From School Library Journal
Grade 4–6—In the small town of Sultana, Manitoba, population 463, Cody and twins Eric and Rachel are looking for some way to put their town on the map and fuel the local economy. If their plan succeeds, maybe Cody's father's gas station will be crowded with customers and Eric and Rachel's mom won't have her hours cut at a restaurant. So a plan is hatched that promises to bring tourists from all over the world to sleepy little Sultana. The only problem is that over half of the book is devoted to the kids' scheme: making a fake Egyptian artifact that they plant along the river for a prominent citizen to find. Too many pages are devoted to the making of a relic that somehow fools the archaeologists and hieroglyph specialists that convene much, much later in the story. By then, some situations seem contrived as the author attempts to wrap up the story quickly and details are inserted that allow for a neat exit. Pyramids and references to Indiana Jones may have kids picking up this adventure, but a slow-moving plot and shallow characterizations won't have readers lining up for the second book in this series, which is pitched way too obviously.—Cheryl Ashton, Amherst Public Library, OH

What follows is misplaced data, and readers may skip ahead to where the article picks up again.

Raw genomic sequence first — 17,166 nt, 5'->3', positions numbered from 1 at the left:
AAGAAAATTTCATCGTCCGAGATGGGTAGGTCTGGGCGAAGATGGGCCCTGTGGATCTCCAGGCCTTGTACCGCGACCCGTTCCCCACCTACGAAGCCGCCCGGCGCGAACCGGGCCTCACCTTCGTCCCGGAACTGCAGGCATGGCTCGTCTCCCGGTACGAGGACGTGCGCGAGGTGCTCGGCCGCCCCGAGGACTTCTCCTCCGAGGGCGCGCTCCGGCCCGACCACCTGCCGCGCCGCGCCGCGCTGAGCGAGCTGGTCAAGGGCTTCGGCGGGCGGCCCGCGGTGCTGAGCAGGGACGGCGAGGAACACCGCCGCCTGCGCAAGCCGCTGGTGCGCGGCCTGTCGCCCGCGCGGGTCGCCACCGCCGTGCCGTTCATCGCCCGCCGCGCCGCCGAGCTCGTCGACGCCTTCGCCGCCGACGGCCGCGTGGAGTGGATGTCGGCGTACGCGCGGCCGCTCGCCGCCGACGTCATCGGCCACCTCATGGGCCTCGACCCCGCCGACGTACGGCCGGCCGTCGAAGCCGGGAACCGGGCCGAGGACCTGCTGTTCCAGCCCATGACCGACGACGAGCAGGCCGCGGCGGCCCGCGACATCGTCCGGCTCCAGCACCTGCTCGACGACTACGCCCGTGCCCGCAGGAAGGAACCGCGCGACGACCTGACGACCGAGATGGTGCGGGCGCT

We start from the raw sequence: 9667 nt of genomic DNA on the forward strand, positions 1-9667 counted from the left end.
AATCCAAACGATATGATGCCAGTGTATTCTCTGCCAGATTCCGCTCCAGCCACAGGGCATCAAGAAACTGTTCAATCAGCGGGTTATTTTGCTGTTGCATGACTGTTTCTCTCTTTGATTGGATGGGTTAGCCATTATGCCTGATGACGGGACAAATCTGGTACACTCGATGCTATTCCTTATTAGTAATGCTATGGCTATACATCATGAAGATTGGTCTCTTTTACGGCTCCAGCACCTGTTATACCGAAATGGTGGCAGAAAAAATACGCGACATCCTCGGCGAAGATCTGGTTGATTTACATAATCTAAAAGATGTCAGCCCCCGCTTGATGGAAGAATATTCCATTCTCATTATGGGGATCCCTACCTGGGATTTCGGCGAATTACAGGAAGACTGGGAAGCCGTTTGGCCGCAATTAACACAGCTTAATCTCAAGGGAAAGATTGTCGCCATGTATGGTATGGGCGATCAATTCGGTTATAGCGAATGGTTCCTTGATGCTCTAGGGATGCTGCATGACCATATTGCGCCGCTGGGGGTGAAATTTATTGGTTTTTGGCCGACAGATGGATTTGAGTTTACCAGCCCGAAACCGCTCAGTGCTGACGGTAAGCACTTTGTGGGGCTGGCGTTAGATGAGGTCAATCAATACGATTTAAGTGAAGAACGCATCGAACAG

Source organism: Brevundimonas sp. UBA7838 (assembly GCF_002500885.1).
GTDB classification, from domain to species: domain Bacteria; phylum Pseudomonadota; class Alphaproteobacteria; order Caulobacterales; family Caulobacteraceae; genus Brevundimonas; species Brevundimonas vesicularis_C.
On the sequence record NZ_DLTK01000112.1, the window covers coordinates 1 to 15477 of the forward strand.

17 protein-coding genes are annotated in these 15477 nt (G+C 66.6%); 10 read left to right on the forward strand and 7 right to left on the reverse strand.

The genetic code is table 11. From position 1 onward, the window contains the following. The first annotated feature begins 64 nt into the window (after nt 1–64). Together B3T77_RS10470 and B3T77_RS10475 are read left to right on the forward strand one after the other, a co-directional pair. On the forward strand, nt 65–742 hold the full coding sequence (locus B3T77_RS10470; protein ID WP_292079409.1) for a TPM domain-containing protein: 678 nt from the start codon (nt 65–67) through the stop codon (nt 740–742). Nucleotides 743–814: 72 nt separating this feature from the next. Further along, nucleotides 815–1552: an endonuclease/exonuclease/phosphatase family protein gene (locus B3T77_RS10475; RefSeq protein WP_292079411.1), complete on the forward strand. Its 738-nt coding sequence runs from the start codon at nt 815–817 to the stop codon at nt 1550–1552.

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A group of kids “make history,” literally, after they carve Egyptian-seeming hieroglyphics into clay and allow the “ancient” artifact to be discovered in the river near their small town in Manitoba, Canada. Cody, 12, is desperate to save his town from going under, especially because his best friend, Eric, may have to leave. So, with the help of Eric's twin sister, Rachel, the friends cook up a plan to make their town a tourist attraction and revive the economy. After doing online research, they carve symbols into a clay “tablet,” and sure enough, the word gets out that an exciting discovery has been made, and the press and tourists flock to Sultana to view the find. Oertel keeps the tension mounting in this start to a new series. Will the tricksters end up in prison? Who is the mysterious, gun-toting stranger seen by the river? The resolution when the hoax is revealed is too slick, but then the three kids are off to Egypt, leaving new fans eager for the series' next installment. Grades 4-6. --Hazel Rochman